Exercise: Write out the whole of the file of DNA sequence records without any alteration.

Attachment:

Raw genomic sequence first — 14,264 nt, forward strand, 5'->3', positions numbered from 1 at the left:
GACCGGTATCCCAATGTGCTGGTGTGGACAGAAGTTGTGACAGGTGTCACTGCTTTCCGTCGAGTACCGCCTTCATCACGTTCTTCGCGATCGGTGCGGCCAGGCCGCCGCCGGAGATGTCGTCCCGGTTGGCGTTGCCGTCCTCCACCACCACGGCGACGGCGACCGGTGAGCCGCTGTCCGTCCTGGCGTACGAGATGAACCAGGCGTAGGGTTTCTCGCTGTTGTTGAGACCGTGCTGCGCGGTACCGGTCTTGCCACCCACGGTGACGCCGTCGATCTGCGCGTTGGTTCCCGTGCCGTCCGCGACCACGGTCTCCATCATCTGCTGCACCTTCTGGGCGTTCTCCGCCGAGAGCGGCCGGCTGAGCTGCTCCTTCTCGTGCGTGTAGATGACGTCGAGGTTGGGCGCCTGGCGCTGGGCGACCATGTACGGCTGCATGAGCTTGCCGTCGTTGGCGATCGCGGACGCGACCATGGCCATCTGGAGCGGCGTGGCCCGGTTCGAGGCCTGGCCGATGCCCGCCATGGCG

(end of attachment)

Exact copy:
Raw genomic sequence first — 14,264 nt, forward strand, 5'->3', positions numbered from 1 at the left:
GACCGGTATCCCAATGTGCTGGTGTGGACAGAAGTTGTGACAGGTGTCACTGCTTTCCGTCGAGTACCGCCTTCATCACGTTCTTCGCGATCGGTGCGGCCAGGCCGCCGCCGGAGATGTCGTCCCGGTTGGCGTTGCCGTCCTCCACCACCACGGCGACGGCGACCGGTGAGCCGCTGTCCGTCCTGGCGTACGAGATGAACCAGGCGTAGGGTTTCTCGCTGTTGTTGAGACCGTGCTGCGCGGTACCGGTCTTGCCACCCACGGTGACGCCGTCGATCTGCGCGTTGGTTCCCGTGCCGTCCGCGACCACGGTCTCCATCATCTGCTGCACCTTCTGGGCGTTCTCCGCCGAGAGCGGCCGGCTGAGCTGCTCCTTCTCGTGCGTGTAGATGACGTCGAGGTTGGGCGCCTGGCGCTGGGCGACCATGTACGGCTGCATGAGCTTGCCGTCGTTGGCGATCGCGGACGCGACCATGGCCATCTGGAGCGGCGTGGCCCGGTTCGAGGCCTGGCCGATGCCCGCCATGGCG